The next day, he was having lunch when his men reported that the Sultan’s main army had arrived. The general hurried to the right wing and stood in the first line without putting on his breastplate. According to historian Cserei Mihály (1667-1756), he was prepared to die, but he cursed General Caprara and General Heister, blaming them for his impending death. (In fact, General Heister did his best to urge Augustus the Strong and begged him to let him hurry with his cavalry to help Veterani, but it was in vain).
The Ottoman army attacked with great vigor, but Veterani’s cavalrymen repulsed them twice. The musketmen spread a killing fire over the attackers, but they soon ran out of ammunition. The cannons also wreaked havoc on the attackers. Vice-General Truschsess led the left wing, he stopped the Turks with canister shots. The Ottoman warriors fled, and it is said that Sultan Mustafa killed some of them, some of them high-ranking officers, to stop the runners. At this point, the Ottoman cavalry attacked the Imperials from two sides, causing them great difficulty. Veterani was able to push them back on the right wing, then rode to the left wing to bring help.
It was when Pasha Arnaut led his men against the Christians’ right wing for the second time. He managed to capture the cannons and repel the cavalry led by Veterani himself. Personal bravery was not enough against the overwhelming power of the Ottomans. The general ordered Truchsess to lead 300 horsemen through Karánsebes to Vaskapu (Iron Gate) to ensure his retreat. Then he ordered an attack, which failed after some initial success. It was already afternoon and Veterani was also wounded. First his left arm was shot and he lost a lot of blood. Then he received a head wound from a sword. General Glöckelsperg was fighting beside him, he said that the Italian killed 9 Turks before he fainted.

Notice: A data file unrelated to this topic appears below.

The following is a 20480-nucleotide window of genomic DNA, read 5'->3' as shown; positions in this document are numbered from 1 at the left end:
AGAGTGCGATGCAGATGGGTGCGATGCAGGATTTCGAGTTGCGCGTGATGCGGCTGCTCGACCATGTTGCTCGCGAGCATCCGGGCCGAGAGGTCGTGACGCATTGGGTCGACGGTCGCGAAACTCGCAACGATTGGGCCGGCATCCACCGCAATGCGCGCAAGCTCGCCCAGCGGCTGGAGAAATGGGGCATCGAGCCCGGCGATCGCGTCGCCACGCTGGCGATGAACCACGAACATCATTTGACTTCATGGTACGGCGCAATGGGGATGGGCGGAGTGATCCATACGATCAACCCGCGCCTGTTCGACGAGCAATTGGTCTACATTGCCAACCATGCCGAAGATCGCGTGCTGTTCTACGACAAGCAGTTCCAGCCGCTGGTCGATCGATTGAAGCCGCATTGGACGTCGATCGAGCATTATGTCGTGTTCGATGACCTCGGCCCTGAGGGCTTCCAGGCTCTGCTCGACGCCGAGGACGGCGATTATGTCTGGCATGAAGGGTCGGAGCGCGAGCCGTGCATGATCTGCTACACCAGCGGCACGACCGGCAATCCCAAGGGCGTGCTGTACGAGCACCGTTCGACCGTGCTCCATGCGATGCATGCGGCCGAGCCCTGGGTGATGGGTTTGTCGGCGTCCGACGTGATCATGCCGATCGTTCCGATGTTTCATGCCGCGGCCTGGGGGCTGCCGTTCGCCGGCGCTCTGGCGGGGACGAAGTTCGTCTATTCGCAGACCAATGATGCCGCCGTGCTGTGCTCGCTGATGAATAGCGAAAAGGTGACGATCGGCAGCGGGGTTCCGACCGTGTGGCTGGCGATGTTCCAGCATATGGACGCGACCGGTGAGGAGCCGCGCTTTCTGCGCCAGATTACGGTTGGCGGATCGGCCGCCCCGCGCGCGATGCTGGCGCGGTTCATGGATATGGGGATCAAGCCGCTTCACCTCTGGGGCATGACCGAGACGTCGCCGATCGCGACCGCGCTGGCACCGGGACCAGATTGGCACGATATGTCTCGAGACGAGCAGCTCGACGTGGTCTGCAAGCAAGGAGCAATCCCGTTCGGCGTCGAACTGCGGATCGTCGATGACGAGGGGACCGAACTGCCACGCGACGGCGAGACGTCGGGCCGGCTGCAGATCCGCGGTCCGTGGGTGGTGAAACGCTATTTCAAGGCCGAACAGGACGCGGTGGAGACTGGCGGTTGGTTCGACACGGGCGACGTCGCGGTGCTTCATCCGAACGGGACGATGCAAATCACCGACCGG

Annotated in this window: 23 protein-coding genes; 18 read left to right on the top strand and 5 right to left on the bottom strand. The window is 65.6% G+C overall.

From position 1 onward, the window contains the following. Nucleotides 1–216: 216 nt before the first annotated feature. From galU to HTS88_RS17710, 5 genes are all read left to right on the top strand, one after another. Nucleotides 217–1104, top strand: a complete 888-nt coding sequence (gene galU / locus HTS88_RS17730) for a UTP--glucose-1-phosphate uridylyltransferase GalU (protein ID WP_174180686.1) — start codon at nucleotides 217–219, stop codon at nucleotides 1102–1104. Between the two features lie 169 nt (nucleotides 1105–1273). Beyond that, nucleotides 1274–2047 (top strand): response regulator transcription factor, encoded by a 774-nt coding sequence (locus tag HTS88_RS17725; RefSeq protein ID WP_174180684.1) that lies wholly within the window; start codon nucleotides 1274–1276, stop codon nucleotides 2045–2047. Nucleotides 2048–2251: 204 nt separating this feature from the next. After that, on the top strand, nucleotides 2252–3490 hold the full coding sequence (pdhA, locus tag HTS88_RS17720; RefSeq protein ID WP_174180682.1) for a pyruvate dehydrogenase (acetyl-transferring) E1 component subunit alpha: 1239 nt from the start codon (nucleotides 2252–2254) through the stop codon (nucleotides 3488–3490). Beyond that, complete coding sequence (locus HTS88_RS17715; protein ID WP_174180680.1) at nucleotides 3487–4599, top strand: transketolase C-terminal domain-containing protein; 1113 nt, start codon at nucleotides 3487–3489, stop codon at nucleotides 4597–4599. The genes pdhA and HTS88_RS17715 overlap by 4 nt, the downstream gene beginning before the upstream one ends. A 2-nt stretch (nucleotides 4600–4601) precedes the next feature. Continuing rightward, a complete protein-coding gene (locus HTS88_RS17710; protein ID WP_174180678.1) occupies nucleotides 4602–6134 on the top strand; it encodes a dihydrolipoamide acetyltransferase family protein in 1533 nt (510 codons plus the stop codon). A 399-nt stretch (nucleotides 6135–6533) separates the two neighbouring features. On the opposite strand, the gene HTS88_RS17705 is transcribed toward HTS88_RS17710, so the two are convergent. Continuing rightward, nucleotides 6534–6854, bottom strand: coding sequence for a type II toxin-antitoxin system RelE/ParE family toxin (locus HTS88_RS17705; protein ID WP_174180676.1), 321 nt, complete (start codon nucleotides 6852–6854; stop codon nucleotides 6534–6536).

His men put him on a cart and 500 of them tried to get him out of the melee, but the cart got stuck in the swamp. The Turks quickly surrounded him and slaughtered everyone. It is said that Veterani was on his knees, but he continued to fight. After he was killed, his head was taken to the Sultan. Others say he was captured alive, but nobody heard of him after that. The historian Bethlen Miklós said that the Transylvanians even offered a huge ransom for him, because they loved him as much as they hated General Basta.
After Veterani’s injury, the Imperial resistance didn’t last long. Soon the Ottomans broke into the fortified camp and a bloody hand-to-hand fight ensued. The surviving Christian cavalrymen fled, and some 2,500 Imperial soldiers perished. The enemy captured the entire camp, including the cannons. The Serbian Vice-Colonel Antonije Znoric also lost his life, but Pasha Arnaut fell as well.
The Begler Beys of Rumelia and Diyarbekir were slain and some sources say the Ottomans lost 10,000 men, which may be an exaggeration. However, Sultan Mustafa II decided not to invade Transylvania with another Christian army on his back. He returned home, where there were great celebrations for the capture of the castles of Lippa, Karánsebes and Lugos. On the triumphal promenade in Istanbul, there were 300 prisoners of war, including generals and high-ranking officers. Later, the common soldiers were executed while the officers were sent to the galleys and perished there.
As for the Sultan’s victory, it was not a complete victory. Although he took Lippa, he soon emptied it and abandoned it. As regards Karánsebes and Lugos, the Turks took them without a fight because their defenders had fled. Neither Pétervárad Castle nor Várad Castle were attacked by him. It was lucky for the Sultan that August the Strong did not attack when he retreated, a more talented general might have taken advantage of the situation.
But Veterani’s heroic last stand saved Transylvania from the Crimean Tatars and the Turkish troops.
Source: Szibler Gábor